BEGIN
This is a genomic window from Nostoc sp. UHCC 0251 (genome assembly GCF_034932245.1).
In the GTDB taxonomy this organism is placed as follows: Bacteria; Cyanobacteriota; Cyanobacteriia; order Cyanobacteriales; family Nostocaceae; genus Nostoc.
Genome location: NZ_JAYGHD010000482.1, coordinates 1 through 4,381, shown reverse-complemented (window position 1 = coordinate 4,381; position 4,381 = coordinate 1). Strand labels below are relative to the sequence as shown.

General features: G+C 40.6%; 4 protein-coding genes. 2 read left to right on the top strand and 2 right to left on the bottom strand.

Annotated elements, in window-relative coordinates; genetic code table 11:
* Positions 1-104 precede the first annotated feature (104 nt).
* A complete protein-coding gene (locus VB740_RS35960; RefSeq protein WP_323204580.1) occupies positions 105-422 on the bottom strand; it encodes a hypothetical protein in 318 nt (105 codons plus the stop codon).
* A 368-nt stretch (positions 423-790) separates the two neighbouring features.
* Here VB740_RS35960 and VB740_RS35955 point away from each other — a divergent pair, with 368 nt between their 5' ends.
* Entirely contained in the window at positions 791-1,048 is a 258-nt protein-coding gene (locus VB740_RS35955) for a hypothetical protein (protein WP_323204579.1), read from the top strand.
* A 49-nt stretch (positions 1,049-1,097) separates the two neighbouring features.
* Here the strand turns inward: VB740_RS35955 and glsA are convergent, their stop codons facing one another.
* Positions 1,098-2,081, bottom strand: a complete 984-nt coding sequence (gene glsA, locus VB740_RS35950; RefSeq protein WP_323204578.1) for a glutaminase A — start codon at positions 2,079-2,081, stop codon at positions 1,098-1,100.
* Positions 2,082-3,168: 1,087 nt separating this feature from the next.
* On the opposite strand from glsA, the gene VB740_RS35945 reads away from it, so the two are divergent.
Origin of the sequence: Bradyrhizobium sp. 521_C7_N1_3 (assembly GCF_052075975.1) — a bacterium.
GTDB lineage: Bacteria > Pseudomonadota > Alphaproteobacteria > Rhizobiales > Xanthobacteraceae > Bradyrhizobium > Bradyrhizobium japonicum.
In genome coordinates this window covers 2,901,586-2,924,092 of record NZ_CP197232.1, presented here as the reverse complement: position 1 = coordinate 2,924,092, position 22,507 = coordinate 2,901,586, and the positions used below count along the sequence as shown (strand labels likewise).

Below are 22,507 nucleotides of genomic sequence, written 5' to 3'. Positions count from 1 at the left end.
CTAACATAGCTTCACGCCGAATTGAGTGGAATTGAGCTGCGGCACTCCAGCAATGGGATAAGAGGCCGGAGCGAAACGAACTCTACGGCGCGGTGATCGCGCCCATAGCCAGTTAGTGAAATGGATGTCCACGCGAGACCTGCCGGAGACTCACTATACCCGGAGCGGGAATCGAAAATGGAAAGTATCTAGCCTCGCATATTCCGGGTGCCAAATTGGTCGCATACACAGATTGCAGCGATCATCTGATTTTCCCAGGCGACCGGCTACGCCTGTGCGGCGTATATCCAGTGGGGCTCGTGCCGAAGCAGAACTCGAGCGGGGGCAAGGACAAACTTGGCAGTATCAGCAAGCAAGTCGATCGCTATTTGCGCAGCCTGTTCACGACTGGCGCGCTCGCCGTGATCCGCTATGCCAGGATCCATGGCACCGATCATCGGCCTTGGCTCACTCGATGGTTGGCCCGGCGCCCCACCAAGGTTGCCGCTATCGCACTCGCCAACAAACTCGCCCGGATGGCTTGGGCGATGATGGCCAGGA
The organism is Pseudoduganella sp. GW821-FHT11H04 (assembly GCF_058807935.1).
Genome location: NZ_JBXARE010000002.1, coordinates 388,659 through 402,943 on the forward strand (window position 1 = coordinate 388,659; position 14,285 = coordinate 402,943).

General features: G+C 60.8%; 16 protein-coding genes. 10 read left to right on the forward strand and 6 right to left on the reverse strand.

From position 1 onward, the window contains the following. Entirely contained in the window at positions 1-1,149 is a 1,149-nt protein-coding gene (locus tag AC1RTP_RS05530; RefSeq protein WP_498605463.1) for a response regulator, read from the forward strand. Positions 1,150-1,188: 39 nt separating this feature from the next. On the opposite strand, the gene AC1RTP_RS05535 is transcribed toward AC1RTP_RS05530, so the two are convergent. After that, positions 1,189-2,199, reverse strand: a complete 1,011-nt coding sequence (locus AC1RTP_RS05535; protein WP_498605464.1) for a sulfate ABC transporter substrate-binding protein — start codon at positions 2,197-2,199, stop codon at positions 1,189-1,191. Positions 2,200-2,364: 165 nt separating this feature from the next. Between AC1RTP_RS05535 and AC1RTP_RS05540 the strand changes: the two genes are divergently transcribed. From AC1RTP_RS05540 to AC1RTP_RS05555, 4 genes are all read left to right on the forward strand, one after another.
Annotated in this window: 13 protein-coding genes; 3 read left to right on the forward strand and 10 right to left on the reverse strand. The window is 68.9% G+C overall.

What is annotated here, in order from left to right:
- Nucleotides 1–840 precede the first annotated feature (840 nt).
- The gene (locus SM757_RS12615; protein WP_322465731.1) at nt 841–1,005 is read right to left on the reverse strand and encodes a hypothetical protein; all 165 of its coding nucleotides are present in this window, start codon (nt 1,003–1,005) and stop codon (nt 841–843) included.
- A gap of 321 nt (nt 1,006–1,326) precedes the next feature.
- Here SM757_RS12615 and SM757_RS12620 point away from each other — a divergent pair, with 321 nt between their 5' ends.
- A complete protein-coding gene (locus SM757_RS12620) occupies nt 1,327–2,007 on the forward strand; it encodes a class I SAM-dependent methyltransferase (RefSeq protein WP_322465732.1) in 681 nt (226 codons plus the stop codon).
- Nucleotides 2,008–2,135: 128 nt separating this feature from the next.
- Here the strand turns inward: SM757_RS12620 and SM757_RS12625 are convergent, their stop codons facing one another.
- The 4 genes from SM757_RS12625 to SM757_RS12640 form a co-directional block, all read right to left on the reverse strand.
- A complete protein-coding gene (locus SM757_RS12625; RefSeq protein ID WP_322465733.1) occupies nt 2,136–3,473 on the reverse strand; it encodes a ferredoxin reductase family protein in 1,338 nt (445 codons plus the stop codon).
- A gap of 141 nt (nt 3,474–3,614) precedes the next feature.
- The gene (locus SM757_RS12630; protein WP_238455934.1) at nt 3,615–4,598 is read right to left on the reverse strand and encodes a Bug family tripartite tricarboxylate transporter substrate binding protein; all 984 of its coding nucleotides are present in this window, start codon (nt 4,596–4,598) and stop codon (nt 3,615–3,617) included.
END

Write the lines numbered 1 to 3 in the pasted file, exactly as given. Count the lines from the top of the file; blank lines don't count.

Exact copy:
This is a genomic window from Nostoc sp. UHCC 0251 (genome assembly GCF_034932245.1).
In the GTDB taxonomy this organism is placed as follows: Bacteria; Cyanobacteriota; Cyanobacteriia; order Cyanobacteriales; family Nostocaceae; genus Nostoc.
Genome location: NZ_JAYGHD010000482.1, coordinates 1 through 4,381, shown reverse-complemented (window position 1 = coordinate 4,381; position 4,381 = coordinate 1). Strand labels below are relative to the sequence as shown.